The Thing Is with Steve Canavan

editorial image

Having a splashing time with the water babies

I took my 10-week-old daughter Mary to a swimming class the other day and it was, let me tell you, quite an experience.

The group consisted of six mothers, their babies, and yours truly.

First there was the embarrassment of actually entering the pool.

I’ve always been a bit ashamed of my body, you see, mainly because my torso seemed to stop developing around the age of 11 (I’m so skinny you can count each of my ribs) and my arms resemble two small twigs that look as if they might snap should the wind pick up.

I remember at home, if my mum was struggling to get the lid off a jar of, say, pickled onions, she’d never ask me for assistance. Instead she’d get one of my sisters to unscrew it. Once, annoyed, I stepped in and, in my most butch voice, growled ‘give it here’, then spent the next 25 minutes grappling with it, even resorting at one point to the time-honoured if totally useless tactic of using a damp dishcloth to try and help budge it. With sweat pouring down my face and very little skin left on the palms of my hands, I eventually conceded defeat, handed it to my sister, who, with the first twist, pulled the lid clean off. I weakly muttered something along the lines of ‘I must’ve loosened it’ but in truth I’m just a bit of a pathetic, puny, muscle-free wimp (if I ever join a dating website, I’ll use that as my profile write-up - I’m sure I’ll be in a relationship in no time at all).

So, you get the gist, when you’ve a body like mine, clambering into a public swimming baths wearing only what is effectively a pair of waterproof undies and nothing else, in front of six other mothers, is a bit nerve-wracking.

However, as it turned out, that was the easy bit.

The session is designed to introduce babies to water, on the off-chance, I guess, they one day fall off a fast-moving Cross-Channel ferry.

I was hoping by the end of the half-hour, my Mary might be able to swim a length, or at the very least dive to the bottom of the pool and pick up a brick while wearing pyjamas. As it turned out, she was absolutely useless. I let go of her at one point and said, ‘Mary, try the back-stroke’ but she sank like a stone. I didn’t attempt to save her - it’s important she learns the hard way - but the quite panicked-looking woman in charge dived in, grabbed my child, and hauled her to the surface. ‘She’ll never learn if you molly-coddle her,’ I scolded, as the instructor breathed heavily into Mary’s mouth and began pumping her chest.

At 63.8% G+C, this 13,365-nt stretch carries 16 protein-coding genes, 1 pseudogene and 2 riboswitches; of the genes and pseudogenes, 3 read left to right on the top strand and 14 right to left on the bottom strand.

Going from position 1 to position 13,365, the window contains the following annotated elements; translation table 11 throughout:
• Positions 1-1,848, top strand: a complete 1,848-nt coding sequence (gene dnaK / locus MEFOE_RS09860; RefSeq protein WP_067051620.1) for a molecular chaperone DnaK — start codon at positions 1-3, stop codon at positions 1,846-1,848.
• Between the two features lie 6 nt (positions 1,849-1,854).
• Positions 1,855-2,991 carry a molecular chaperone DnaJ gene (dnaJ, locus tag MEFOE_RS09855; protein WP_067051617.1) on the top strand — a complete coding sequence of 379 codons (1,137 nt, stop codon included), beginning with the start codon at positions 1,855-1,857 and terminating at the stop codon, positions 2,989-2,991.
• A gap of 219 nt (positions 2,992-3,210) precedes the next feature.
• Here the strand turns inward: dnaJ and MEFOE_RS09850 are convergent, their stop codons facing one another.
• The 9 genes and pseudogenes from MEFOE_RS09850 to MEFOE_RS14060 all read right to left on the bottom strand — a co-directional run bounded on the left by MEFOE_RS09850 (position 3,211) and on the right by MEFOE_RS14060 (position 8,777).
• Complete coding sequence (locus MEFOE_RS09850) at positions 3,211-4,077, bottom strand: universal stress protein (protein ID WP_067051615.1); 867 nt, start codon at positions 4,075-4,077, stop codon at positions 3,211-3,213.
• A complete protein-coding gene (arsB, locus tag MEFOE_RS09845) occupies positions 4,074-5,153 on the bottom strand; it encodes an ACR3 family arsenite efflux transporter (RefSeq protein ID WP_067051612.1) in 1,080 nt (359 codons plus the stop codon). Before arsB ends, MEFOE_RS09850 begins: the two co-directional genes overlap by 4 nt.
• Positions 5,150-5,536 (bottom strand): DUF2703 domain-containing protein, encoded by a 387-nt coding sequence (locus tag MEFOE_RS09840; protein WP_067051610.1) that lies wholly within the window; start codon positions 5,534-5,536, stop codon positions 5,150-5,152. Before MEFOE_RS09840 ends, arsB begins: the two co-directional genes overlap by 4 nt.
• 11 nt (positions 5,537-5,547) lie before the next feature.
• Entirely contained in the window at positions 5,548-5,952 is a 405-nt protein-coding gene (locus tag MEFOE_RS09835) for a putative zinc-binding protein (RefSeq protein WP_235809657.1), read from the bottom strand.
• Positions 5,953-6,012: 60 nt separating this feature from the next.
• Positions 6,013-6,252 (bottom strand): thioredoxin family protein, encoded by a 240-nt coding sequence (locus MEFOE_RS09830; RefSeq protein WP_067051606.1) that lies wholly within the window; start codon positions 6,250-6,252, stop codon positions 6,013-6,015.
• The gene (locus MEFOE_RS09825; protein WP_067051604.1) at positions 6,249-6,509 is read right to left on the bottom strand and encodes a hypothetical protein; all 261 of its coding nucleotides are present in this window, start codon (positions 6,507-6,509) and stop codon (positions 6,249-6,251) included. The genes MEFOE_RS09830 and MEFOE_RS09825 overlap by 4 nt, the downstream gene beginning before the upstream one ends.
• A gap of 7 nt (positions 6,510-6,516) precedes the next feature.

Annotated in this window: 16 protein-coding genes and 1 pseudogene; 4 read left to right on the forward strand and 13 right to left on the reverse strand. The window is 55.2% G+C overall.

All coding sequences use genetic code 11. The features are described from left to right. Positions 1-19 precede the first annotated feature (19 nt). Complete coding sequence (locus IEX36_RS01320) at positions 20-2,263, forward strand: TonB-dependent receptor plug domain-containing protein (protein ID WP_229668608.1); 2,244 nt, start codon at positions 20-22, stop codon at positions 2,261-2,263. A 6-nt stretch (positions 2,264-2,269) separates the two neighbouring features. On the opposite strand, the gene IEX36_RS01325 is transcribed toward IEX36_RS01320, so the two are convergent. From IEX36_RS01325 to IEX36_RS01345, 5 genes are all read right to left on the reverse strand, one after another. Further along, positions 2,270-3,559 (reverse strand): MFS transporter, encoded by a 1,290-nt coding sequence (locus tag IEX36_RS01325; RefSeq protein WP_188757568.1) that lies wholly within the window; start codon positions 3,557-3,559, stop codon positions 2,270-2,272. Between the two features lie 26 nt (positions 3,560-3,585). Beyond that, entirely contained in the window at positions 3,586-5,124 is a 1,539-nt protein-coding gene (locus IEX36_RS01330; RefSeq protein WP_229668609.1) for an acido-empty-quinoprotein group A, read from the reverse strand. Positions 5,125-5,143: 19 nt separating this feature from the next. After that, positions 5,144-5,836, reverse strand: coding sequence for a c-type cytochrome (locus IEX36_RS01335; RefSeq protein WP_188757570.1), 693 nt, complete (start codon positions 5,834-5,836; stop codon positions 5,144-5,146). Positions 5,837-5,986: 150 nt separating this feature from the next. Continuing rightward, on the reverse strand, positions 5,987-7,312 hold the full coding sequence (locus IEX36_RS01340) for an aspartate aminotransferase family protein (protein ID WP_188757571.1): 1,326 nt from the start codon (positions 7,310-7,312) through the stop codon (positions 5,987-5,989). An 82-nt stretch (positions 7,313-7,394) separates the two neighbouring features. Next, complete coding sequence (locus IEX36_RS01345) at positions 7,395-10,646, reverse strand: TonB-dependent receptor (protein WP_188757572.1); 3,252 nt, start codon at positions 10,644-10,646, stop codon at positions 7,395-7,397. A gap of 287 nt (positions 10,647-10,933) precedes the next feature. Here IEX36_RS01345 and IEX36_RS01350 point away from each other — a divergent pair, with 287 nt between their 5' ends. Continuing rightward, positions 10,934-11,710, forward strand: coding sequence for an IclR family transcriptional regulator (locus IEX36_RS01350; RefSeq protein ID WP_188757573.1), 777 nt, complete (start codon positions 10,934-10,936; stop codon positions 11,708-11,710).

Ok, so that didn’t happen. But the following did.

‘Right,’ said the very nice dark-haired lady in charge of the session (in case Ms Canavan reads too much in that last line, I mean very nice as in nice person, although come to think of it she was incredibly attractive too). ‘I want you all to gather round in a circle putting your baby in the safety hold. I’ll show you how to do that on Deborah’.

She then whipped out a toy baby - obviously Deborah - and clamped it to her body in the kind of headlock the school bully puts you in just before flushing your head down the toilet.

We all tried to copy her while taking great care not to choke our babies to death.

‘The first thing we’ll do,’ said the teacher, ‘is swish baby around while singing a little song to them’.

“I beg your pardon,” I exclaimed. I hadn’t been expecting this. I thought we were hear to teach our babies how to do the butterfly, not to croon to them.

What happened next is something I will never, under any circumstances, tell any of my friends about.

I found myself swinging Mary in a circular motion while, along with six mums, and to the tune of ‘The Wheels on the Bus’, singing “the baby in the pool goes splishy, splashy, sploshy”.

Rarely have I felt more self-conscious and embarrassed - and I say that as someone who once accidentally ended up in a naked male-only sauna in Latvia.

The next half hour involved a variety of little exercises and routines, that were, I’m pretty sure, part designed to stimulate the babies, part to humiliate us.

Mary did quite well, she only cried once when I accidentally dunked her head clean under the water while getting a little carried away during a verse of ‘Michael Row The Boat Ashore’.

And despite my discomfort, I must admit I actually ended up enjoying the session, not least because there is - one has to reluctantly admit - something quite endearing about seeing a baby in water (as long as it’s accompanied by an adult of course; if it isn’t, it is less endearing, more ‘oh sweet Jesus, there’s a baby in the water, somebody help’).

Class number two of six takes place next week. I’m already going through my vocal exercises - and working out a bit - in readiness.

Who nose how I injured my face so badly ?

Something happened this week that’s never happened before. I managed to give myself a serious injury while washing my face.

I was going through my morning routine … well, routine’s probably too strong a word; I brush my teeth then throw some water on my face. Unless it’s Friday when I have a shower and trim my nasal hair too.

But there I was, rubbing the water onto my face when, and I don’t know how, on the upwards motion I got my index finger caught in my left nostril.

So forcefully did this happen that I ripped the skin where the nose joins the face and it started bleeding.

I staggered into the bedroom and wailed to Mrs Canavan, ‘call 999, this is serious, I could die.’

To which she replied, with admirable calmness given the severity of the situation, “can you keep the noise down, I’ve got a headache”.

I spent the first two hours of the day with some Andrex toilet tissue shoved up my nose to stem the flow of blood (at a rough estimate I’d say I lost a good five pints worth).

I’m still in pain now two days later but have, fortunately for me, less so for readers of this column, lived to tell the tale.